Raters Moody's, S&P Draw SEC Scrutiny
Finally! The SEC is taking a closer look at the credit-rating agencies and their particularly nefarious role in the subprime mortgage crisis. The WSJ's Jean Englesham and Jeannette Neumann cite lawmakers who called the rating agencies "key enablers" in the mortgage securities wave that is still sending shockwaves through our economy.
Just like Goldman Sachs, it's possible that these agencies won't face the long-term retribution they may deserve, but this feels like a step in the right direction. I must confess I was amazed to read that the agencies scored a legal win in the U.S. Court of Appeals recently. The argument's gist: the ratings issued by these agencies were "merely opinions" protected under the First Amendment. That's a stretch, wouldn't you say?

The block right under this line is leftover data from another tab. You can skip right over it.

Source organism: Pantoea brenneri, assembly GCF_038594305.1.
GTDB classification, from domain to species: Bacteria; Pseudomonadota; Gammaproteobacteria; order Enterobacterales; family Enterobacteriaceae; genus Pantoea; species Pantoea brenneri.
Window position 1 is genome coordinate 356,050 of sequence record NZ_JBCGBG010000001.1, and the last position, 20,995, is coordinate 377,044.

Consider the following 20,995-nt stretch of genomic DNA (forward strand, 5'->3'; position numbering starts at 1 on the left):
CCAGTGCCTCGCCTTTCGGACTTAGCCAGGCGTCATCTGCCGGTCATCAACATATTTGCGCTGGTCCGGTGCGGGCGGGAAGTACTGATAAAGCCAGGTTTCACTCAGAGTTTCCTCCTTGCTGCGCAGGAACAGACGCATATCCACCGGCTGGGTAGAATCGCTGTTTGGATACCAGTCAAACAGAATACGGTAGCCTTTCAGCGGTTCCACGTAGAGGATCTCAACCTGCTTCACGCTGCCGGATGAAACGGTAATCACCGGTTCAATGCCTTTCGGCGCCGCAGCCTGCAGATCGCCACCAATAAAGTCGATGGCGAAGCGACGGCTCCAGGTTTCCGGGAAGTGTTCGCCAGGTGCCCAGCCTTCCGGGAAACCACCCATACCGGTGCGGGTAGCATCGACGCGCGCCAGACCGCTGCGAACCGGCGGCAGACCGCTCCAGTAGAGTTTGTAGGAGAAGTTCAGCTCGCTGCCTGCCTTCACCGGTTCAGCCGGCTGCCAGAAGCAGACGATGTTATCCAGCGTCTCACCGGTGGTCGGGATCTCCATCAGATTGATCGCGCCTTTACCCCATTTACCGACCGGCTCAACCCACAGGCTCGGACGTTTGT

I wonder when regulators will address what seems to me to be a key conflict of interest: namely, the ratings agencies are paid for their services by the companies they rate, or the investment bankers representing those companies in various securitization and M&A transactions. How can you sternly reprimand a paying client with a bad rating, if that's what's deserved? If the financial system continues to include independent rating agencies, it seems like the "independent" part of that description bears closer examination.
Do you folks think the ratings agencies will emerge from the crisis unscathed? What reforms strike you as both necessarily and practically viable?
[image: FAIL by amboo who? on Flickr]
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Don Montanaro does not currently hold any positions in the securities mentioned in this post.